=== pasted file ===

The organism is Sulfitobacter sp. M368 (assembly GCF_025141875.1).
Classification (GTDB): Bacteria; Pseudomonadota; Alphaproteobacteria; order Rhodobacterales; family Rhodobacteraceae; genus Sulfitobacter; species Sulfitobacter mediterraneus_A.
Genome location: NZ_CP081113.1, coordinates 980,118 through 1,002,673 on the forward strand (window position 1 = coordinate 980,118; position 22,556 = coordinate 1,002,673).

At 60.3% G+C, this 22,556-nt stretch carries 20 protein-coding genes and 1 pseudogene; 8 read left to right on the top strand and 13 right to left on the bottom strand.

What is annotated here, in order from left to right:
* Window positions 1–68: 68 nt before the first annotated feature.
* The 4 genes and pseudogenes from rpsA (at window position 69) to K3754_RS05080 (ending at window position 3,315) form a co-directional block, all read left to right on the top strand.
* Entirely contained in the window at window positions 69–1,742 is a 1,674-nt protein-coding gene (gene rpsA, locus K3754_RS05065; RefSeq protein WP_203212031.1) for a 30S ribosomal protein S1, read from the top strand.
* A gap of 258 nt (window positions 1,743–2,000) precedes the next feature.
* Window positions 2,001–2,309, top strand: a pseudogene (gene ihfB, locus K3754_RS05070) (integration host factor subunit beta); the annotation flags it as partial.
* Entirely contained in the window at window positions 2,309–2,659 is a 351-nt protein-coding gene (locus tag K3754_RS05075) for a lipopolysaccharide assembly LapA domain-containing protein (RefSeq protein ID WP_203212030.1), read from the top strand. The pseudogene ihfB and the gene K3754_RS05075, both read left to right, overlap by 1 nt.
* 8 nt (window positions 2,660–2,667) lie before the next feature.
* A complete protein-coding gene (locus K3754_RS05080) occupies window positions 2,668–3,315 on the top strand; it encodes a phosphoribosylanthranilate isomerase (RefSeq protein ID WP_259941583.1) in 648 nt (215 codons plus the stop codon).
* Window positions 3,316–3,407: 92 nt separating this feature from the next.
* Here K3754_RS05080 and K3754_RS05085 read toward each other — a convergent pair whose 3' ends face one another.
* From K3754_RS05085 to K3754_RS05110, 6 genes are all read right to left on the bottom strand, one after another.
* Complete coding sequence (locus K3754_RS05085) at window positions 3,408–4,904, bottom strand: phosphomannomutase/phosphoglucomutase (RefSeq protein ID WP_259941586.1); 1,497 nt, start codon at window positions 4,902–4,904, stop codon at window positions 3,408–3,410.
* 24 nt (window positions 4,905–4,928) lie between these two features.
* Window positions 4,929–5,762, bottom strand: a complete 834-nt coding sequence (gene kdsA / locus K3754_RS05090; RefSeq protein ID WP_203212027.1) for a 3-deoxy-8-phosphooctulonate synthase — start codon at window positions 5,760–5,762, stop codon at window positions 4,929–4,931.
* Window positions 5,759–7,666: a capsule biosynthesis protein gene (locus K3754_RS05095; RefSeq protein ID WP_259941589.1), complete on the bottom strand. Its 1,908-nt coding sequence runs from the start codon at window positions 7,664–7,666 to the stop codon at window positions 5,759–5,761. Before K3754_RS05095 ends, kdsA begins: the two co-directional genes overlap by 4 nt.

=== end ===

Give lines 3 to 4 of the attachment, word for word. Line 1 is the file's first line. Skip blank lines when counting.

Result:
Genome location: NZ_CP081113.1, coordinates 980,118 through 1,002,673 on the forward strand (window position 1 = coordinate 980,118; position 22,556 = coordinate 1,002,673).

At 60.3% G+C, this 22,556-nt stretch carries 20 protein-coding genes and 1 pseudogene; 8 read left to right on the top strand and 13 right to left on the bottom strand.